This question is posed by a liberal Baptist Huffington Post columnist, and the answer has potential public policy ramifications for all.
It’s both a strength and weakness that Protestantism and Evangelicalism traditionally emphasize personal relationship with Jesus. The strength is that faith becomes intimate and warm. One potential negative is that it tends to focus on Jesus the man during His earthly walk while often unconsciously minimizing that Jesus, according to Christian theology, is the eternally existent Second Person of the Trinity.
The Christ of Christian faith was present at creation and present through all the drama of the patriarchs and prophets of the Hebrew narrative. God in Christ ordained kings, summoned nations, ordered generals into battle and presided over great and often violent events.
“What Would Jesus Do?” has been a popular spiritual question for reflection especially among Evangelicals for decades. But this rhetorical question typically focuses on the character and vocation of Jesus the preacher and healer of the Gospels to the exclusion of His wider cosmic identity.
This narrow focus by some politicized liberal church people often construes Jesus to be a Gandhi-like figure, shunning power and violence in favor of endless reconciliation and pacifism. There probably has been no major anti-war demonstration of the last 45 years where there was not signage demanding: “Who Would Jesus Bomb?”
The answer, according to traditional Christian theology, is that God in Christ ordained governments in a fallen world to defend and protect their people, which at times may include dropping bombs. But Jesus during His earthly walk had no vocation for lethal violence. He was during those years as a nomadic prophet called to preach the Good News of hope and salvation.
Jesus during his relatively brief earthly ministry was not called to many activities that were not necessarily precluded for His followers. He didn’t get married or have children, Dan Brown’s Da Vinci Code novels notwithstanding. Jesus didn’t seem to own property. He didn’t loan money, or seek public office, or directly address political issues.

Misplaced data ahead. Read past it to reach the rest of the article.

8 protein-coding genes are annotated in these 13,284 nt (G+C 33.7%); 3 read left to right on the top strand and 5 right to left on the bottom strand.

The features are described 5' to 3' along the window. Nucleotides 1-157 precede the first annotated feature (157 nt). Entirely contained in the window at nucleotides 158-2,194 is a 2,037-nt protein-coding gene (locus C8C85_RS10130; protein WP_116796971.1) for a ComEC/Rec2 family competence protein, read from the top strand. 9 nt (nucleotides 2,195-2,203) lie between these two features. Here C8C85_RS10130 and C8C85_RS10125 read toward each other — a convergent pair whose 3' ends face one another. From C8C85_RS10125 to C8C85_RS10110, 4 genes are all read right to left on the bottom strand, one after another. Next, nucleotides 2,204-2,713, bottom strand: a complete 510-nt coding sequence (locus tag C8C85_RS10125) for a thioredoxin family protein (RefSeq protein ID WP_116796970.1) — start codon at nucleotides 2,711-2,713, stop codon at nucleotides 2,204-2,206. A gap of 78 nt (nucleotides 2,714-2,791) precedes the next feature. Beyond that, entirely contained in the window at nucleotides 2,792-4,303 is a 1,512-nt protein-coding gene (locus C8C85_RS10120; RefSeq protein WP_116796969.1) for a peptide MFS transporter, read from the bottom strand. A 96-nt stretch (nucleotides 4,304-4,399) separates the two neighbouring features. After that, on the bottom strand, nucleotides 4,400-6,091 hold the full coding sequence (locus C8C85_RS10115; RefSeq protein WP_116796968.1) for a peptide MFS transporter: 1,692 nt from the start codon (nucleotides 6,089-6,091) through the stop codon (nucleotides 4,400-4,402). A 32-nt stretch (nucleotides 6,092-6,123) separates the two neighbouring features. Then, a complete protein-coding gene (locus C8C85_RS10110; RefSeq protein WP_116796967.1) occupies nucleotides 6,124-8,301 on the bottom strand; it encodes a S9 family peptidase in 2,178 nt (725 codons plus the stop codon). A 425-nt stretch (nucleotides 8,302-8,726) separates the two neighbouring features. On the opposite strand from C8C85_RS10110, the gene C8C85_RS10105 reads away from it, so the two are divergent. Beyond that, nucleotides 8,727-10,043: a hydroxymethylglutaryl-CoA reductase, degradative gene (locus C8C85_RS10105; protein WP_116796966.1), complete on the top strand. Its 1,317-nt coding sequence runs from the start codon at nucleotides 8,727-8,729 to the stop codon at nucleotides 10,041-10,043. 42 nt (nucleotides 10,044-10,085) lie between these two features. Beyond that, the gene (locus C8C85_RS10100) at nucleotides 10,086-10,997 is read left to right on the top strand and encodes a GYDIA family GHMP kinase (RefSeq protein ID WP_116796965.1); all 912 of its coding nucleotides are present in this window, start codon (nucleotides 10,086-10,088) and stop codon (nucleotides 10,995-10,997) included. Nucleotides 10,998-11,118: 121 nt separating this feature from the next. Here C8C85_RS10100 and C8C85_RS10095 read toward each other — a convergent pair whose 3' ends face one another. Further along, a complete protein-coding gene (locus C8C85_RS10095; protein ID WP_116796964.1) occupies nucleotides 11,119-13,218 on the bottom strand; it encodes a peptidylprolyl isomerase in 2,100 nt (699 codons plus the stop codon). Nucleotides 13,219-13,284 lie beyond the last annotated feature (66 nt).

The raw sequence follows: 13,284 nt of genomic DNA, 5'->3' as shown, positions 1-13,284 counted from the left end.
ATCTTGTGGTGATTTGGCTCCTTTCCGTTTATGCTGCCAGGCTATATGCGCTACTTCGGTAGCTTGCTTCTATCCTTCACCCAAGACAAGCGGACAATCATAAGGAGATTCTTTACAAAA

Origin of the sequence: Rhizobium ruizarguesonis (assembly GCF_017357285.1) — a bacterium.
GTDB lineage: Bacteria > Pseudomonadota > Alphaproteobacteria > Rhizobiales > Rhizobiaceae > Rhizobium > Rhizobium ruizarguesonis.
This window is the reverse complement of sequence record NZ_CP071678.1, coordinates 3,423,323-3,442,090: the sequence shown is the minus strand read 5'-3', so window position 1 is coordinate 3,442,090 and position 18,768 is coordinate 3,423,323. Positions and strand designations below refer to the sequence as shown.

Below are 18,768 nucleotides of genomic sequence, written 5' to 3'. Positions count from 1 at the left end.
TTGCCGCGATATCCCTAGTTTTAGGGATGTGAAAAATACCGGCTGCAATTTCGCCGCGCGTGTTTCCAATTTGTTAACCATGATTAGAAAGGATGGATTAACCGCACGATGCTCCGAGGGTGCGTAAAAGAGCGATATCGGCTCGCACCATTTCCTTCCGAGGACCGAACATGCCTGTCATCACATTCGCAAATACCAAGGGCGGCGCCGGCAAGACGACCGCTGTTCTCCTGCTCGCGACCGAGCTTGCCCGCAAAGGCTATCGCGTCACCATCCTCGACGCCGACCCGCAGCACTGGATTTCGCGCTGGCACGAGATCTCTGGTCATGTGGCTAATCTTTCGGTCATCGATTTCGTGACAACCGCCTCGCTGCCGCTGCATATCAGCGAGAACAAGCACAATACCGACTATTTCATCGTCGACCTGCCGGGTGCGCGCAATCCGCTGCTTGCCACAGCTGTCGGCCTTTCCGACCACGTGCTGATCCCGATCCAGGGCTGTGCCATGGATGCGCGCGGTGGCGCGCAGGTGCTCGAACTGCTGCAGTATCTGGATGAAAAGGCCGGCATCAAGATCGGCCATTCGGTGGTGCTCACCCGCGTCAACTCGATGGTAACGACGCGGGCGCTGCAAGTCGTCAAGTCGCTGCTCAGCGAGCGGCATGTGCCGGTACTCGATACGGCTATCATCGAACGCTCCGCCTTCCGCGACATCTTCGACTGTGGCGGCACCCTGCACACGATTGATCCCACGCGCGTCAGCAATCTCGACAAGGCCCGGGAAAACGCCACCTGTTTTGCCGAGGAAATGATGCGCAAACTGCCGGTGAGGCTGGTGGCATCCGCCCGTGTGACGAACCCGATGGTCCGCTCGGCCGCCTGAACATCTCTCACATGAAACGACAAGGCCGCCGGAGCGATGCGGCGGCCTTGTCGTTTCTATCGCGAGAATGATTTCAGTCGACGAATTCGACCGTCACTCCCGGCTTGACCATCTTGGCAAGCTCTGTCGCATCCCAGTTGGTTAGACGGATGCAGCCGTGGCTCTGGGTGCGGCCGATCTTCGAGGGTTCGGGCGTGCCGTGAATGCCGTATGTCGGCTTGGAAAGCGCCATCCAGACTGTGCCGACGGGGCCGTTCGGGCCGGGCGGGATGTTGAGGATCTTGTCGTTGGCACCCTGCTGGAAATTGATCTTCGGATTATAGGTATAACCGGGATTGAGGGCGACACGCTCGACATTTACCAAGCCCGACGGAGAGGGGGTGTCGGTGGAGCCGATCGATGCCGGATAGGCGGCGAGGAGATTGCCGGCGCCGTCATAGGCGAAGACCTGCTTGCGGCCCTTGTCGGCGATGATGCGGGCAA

Yet Jesus’ very exclusively unique role as Savior is very often ignored by activists attempting to appropriate Him for their causes. The recent column in Huffington Post by a liberal Baptist minister is a case in point.
“It’s hard for me to reconcile this Jesus — this supreme gift of God’s creation, with an instrument of utter destruction,” the anti-gun pastor declares. “Some have appropriated the current gun conversation to ask ‘What Would Jesus Carry?’ but I’d rather take it one step further and ask ‘Who Would Jesus Shoot?’ Guns are manufactured for shooting with unprecedented precision. They have no other purpose. They are ruthlessly, relentlessly efficient in this task, and yet I can’t see Jesus holding one.”
And yet unmentioned by the liberal Baptist HuffPo columnist is that, according to the scriptures and Christian belief, God in Christ anointed many lethally armed heroes of the faith in the Old Testament. And in the New Testament He ordains the state to wield the sword in pursuit of justice. When Jesus is taken captive, His apostle Peter resists with a sword. Jesus admonishes him, as Jesus knows His appointed trial has arrived. But He surely already knew that Peter was armed, presumably to defend the disciples against robbers.
The HuffPo Baptist admits some deride his anti-gun perspective as “simply not practical — that there are ‘bad guys’ who must be stopped and the best way they are stopped is at the end of a gun. I can understand the social ethic there, and yet I wonder if another way is yet possible.” He cites a photo of a heroic Polish priest during WWII who defiantly and unflinchingly accepts without resistance his execution by a German.
This martyred Polish priest offers the “way the Christian is called to,” the liberal Baptist concludes. “This is what I am called to as a minister and a Christian. You can choose to be behind the gun or in front of it — that’s your choice, but it’s not hard to know which end of the rifle Jesus on.”
So is everyone called to martyrdom like this Polish priest and supremely like Jesus, the ultimate martyr? And is there no appointed role for defending innocent others, such as children, from martyrdom? The HuffPo Baptist leaves these questions up in the air.
But traditional Christian teaching is not so vague. States through their police and military functions are divinely ordained to defend justice and especially the innocent. Individuals, when agents of the state are unavailable, are morally obliged when possible to defend the defenseless. And not even individuals are automatically called to non-resistance against assault. Not everyone, not even the devout, is necessarily called to the special vocation of martyrdom. Parents have obligations not to leave their children orphans. Children are obliged to spare their patents’ the grief of loss. Nearly all are called to constrain violent evil in pursuit of an approximately safe and just society.
No, Jesus in the Gospels did not bear arms. But the whole message of scripture and Christian tradition carefully allows that some of His followers may be called to bear and deploy weaponry in certain circumstances where justice requires. The ultimate question is not so much What Would Jesus Do but rather What Does Jesus Tell Us to Do?